131. Letter From President de Gaulle to President Kennedy1

Dear Mr. President: I have carefully reflected on the contents of your message of August 25 [24].2 Let me tell you, first of all, that I was not surprised by it. Various reasons, which are those of the United States, make me, indeed, well understand the attitude to which you have been brought in the crisis created by the Soviets concerning Berlin.

You emphasize how much you are concerned with seeking the approval of the States “of the third world”, that of the participants in the coming conference at Belgrade, that of certain sections of American public opinion, and that of the average NATO members. However, these various elements, whose opinion is certainly not without importance but who for the most part have already made up their minds, and you know in what way, do not bear real responsibilities in the question which faces the United States, Great Britain, and France. You indicate that you have thus been led, while strengthening your military means of defense, to contemplate for the Three to enter promptly and openly into negotiations with the Soviets, whatever be the threats that they are hurling at us and the actual acts that they are committing in violation of agreements. Moreover, it is only too clear that the geographic situation of Berlin gives them locally many advantages for pressure and action with respect to the population and the Westerners, advantages which they will certainly continue to use as open negotiations unfold. Lastly, in the situation of strength in which they are already placed one cannot see what could be the field, the basis, and the result of negotiations if not the field, the basis, and the result that the Soviets have ceaselessly proclaimed and that they would not fail to demand more and more loudly as soon as conversations were engaged in before the whole world on the subject of Berlin.

As these facts of the situation do not escape anyone, I believe that the opening of negotiations in the present circumstances would be considered immediately as a prelude to the abandonment, at least gradually, of Berlin and as a sort of notice of our surrender. I am convinced that this would be a very grave blow to our Atlantic Alliance and that the consequences as concern the possibility of approaches, then of arrangements, [Page 378] between Soviet Russia and a number of our allies of today would rapidly follow.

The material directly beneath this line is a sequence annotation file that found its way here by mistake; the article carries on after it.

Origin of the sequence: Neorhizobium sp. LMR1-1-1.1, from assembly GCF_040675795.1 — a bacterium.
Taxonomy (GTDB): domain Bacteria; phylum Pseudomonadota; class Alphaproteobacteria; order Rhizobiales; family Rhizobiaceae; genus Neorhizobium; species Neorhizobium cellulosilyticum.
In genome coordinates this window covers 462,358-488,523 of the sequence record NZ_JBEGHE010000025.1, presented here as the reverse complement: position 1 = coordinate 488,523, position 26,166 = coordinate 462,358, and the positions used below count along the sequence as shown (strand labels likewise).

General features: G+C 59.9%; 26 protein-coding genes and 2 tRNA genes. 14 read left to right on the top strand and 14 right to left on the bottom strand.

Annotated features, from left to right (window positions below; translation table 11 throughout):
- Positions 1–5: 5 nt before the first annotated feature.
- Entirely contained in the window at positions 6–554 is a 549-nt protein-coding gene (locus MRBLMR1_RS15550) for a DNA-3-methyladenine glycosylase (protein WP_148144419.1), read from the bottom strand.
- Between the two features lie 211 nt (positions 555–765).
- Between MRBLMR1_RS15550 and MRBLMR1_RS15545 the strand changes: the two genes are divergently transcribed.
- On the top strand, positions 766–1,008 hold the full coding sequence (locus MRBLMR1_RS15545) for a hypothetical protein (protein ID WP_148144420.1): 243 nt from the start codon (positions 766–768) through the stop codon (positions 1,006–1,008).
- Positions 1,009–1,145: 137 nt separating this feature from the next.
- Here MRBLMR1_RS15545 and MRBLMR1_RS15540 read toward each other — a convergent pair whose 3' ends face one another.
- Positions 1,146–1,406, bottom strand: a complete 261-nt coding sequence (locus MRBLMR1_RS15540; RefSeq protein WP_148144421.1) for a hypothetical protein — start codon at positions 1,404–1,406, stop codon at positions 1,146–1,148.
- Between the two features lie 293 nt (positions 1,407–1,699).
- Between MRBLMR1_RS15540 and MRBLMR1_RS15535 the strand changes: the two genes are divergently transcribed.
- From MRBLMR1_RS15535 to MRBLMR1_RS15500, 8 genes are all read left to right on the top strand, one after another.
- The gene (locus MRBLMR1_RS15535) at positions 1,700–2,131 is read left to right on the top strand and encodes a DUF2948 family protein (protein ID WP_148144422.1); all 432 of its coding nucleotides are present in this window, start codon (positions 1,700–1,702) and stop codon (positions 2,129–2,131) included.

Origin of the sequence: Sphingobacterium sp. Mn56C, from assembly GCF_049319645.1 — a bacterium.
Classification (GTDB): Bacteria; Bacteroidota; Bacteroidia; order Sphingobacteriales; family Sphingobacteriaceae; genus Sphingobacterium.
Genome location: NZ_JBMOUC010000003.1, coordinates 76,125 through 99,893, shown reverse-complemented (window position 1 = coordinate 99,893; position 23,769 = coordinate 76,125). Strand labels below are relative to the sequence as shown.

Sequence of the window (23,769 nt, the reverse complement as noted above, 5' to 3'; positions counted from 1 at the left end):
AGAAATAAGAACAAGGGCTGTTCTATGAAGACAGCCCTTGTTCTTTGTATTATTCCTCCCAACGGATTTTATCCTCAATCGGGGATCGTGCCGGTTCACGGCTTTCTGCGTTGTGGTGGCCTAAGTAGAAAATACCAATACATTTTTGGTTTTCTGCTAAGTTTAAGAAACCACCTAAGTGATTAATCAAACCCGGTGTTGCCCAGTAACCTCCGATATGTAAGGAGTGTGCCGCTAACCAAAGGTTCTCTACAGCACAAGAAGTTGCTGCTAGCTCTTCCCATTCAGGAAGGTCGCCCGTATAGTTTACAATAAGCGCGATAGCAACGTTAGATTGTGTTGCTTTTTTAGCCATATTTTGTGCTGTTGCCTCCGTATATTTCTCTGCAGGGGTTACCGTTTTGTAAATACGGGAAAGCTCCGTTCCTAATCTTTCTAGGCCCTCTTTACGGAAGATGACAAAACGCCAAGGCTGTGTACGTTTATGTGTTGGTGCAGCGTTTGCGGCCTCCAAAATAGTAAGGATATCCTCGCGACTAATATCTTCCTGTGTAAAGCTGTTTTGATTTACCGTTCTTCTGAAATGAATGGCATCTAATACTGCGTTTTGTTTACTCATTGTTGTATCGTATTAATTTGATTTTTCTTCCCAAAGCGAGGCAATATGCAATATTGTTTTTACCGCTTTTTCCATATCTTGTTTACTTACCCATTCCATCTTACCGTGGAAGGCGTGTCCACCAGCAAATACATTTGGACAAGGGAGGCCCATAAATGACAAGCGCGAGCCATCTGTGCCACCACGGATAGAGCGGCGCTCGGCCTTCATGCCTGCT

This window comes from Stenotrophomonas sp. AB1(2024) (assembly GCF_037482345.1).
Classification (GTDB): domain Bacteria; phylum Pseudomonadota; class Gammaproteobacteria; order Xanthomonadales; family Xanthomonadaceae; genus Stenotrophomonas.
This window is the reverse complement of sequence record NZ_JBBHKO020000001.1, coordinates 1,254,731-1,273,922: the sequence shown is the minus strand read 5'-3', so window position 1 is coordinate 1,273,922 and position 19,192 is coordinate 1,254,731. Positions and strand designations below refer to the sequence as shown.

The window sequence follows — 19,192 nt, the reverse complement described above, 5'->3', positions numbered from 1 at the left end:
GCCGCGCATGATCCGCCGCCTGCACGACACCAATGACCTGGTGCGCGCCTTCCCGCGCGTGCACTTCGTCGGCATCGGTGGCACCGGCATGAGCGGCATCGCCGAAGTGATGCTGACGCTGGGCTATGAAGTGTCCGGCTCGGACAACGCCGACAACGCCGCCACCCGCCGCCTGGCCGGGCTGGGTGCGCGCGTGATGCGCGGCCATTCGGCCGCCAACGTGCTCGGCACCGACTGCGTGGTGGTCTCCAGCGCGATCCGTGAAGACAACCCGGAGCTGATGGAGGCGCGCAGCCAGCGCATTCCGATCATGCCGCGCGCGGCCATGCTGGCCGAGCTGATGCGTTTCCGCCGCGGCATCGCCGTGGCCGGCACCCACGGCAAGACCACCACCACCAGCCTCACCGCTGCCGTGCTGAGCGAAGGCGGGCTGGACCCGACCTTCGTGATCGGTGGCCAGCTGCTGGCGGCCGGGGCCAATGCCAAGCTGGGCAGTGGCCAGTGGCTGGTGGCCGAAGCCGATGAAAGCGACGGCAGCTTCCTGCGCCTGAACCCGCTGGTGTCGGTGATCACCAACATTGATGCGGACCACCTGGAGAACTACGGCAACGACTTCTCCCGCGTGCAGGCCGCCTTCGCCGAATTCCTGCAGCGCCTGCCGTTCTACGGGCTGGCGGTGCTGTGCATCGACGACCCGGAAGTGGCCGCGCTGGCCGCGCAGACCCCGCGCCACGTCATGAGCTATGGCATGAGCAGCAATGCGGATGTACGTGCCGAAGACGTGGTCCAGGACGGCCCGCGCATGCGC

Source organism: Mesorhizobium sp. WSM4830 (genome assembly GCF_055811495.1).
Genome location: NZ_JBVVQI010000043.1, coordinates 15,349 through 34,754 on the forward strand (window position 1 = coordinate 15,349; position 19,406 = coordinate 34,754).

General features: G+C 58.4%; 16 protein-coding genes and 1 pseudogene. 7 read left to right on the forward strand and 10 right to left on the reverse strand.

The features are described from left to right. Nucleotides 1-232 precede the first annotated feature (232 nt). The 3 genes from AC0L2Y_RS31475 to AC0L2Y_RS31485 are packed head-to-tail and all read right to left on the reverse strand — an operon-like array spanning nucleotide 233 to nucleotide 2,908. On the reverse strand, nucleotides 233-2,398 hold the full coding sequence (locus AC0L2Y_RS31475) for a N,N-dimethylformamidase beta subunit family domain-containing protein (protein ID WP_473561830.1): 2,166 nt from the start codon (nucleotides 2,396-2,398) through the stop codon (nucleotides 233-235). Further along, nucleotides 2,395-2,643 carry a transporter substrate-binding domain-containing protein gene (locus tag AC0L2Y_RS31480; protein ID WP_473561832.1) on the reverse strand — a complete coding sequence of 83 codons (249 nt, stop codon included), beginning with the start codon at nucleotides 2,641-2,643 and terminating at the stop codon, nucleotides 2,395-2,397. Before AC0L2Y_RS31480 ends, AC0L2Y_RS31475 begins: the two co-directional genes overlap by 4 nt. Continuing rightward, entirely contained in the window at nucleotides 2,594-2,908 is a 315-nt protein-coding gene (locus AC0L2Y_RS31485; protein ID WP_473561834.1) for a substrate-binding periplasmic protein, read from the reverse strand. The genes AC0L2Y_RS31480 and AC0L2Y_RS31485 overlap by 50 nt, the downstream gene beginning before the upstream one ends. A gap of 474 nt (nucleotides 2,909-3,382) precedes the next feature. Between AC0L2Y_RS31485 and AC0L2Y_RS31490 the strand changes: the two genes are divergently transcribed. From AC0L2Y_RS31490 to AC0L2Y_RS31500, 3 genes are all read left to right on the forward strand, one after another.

France, as you know, strongly desires that a broad and real international détente—which can only come from acts of the Soviets just as the present tension comes only from them—would permit one day the opening of objective discussions between the United States, Soviet Russia, Great Britain, and France on all the problems of the world and especially that of Germany. France will reiterate this in the note that it will address to the Government in the Kremlin in reply to the latter’s note of August 3. Meanwhile, as a precaution, France is reinforcing its means of defense in Europe. But in the present state of affairs, as it has been created in Berlin by the violation of agreements, acts of violence, threats, and demands of the Soviets, France insists for its part in not engaging in the negotiations which are in fact demanded by Moscow.

As I said on August 8 to Mr. Dean Rusk,3 it is up to the United States, if they consider it useful, to try to induce the Soviets to define in a precise manner by the normal diplomatic channel their claims and thus to seek to determine if the elements of a positive and honorable negotiation exist. To this my government could not raise any objections. If it should appear as a result of this exploration that such a negotiation could be possible, France would undoubtedly reconsider its position. However, the reasons that I have set forth to you will make you understand, I am sure, why the French note addressed to Moscow cannot include “a proposal for the examination of the possibilities of negotiations by the foreign ministers at New York at the end of September”.

I am, moreover, convinced that you will not see anything in this position which indicates the least separation of my country from yours as to their will to safeguard, together, freedom in the world and to bear, side by side, all the responsibilities that this duty imposes upon them.

With the very cordial assurance of my very high consideration,4

C. de Gaulle5
  1. Source: Department of State, Presidential Correspondence: Lot 66 D 204. Secret. The source text is a Department of State translation. Alphand delivered the letter at 7:15 p.m. on August 26. A memorandum of his conversation with Rusk on that occasion is ibid., Central Files, 762.00/8-2661.
  2. See footnote 5, Document 126.
  3. See Document 100.
  4. On August 27 Rusk met individually with Alphand, Hood, and Knapf to tell them that, in view of the French position on negotiations, the United States no longer wanted to reply to the August 3 Soviet note. Rusk also gave them drafts of a statement calling for a Western Foreign Ministers meeting to begin in Washington on September 14 and a statement that the United States would begin exploratory conversations with the Soviet Union on Berlin and that these talks might take place at the United Nations or through normal diplomatic exchanges. (Memoranda of conversation; Department of State, Central Files, 762.00/8-2761)
  5. Printed from a copy that bears this typed signature.